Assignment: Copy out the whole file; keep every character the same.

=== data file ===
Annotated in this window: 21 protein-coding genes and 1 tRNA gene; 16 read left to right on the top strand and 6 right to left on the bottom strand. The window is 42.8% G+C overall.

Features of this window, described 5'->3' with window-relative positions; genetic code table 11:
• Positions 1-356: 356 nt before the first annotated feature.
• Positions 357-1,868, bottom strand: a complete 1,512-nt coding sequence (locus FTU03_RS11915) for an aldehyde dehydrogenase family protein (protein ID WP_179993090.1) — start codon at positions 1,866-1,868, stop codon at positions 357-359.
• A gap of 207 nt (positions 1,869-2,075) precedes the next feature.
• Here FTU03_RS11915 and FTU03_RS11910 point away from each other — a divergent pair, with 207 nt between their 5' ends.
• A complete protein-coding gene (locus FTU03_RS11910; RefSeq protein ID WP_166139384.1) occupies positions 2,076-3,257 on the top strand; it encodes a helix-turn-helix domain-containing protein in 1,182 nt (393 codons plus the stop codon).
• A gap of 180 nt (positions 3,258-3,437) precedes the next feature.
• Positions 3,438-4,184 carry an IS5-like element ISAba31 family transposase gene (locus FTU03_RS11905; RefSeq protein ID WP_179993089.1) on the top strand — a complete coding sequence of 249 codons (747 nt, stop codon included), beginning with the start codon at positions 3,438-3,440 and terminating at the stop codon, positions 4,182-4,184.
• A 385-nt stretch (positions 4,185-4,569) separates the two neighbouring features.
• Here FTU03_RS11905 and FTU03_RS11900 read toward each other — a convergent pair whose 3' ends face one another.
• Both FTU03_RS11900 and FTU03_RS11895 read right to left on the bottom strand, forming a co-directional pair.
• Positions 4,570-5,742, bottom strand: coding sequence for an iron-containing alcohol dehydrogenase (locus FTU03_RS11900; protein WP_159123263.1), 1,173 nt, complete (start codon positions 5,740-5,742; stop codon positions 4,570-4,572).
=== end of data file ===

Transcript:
Annotated in this window: 21 protein-coding genes and 1 tRNA gene; 16 read left to right on the top strand and 6 right to left on the bottom strand. The window is 42.8% G+C overall.

Features of this window, described 5'->3' with window-relative positions; genetic code table 11:
• Positions 1-356: 356 nt before the first annotated feature.
• Positions 357-1,868, bottom strand: a complete 1,512-nt coding sequence (locus FTU03_RS11915) for an aldehyde dehydrogenase family protein (protein ID WP_179993090.1) — start codon at positions 1,866-1,868, stop codon at positions 357-359.
• A gap of 207 nt (positions 1,869-2,075) precedes the next feature.
• Here FTU03_RS11915 and FTU03_RS11910 point away from each other — a divergent pair, with 207 nt between their 5' ends.
• A complete protein-coding gene (locus FTU03_RS11910; RefSeq protein ID WP_166139384.1) occupies positions 2,076-3,257 on the top strand; it encodes a helix-turn-helix domain-containing protein in 1,182 nt (393 codons plus the stop codon).
• A gap of 180 nt (positions 3,258-3,437) precedes the next feature.
• Positions 3,438-4,184 carry an IS5-like element ISAba31 family transposase gene (locus FTU03_RS11905; RefSeq protein ID WP_179993089.1) on the top strand — a complete coding sequence of 249 codons (747 nt, stop codon included), beginning with the start codon at positions 3,438-3,440 and terminating at the stop codon, positions 4,182-4,184.
• A 385-nt stretch (positions 4,185-4,569) separates the two neighbouring features.
• Here FTU03_RS11905 and FTU03_RS11900 read toward each other — a convergent pair whose 3' ends face one another.
• Both FTU03_RS11900 and FTU03_RS11895 read right to left on the bottom strand, forming a co-directional pair.
• Positions 4,570-5,742, bottom strand: coding sequence for an iron-containing alcohol dehydrogenase (locus FTU03_RS11900; protein WP_159123263.1), 1,173 nt, complete (start codon positions 5,740-5,742; stop codon positions 4,570-4,572).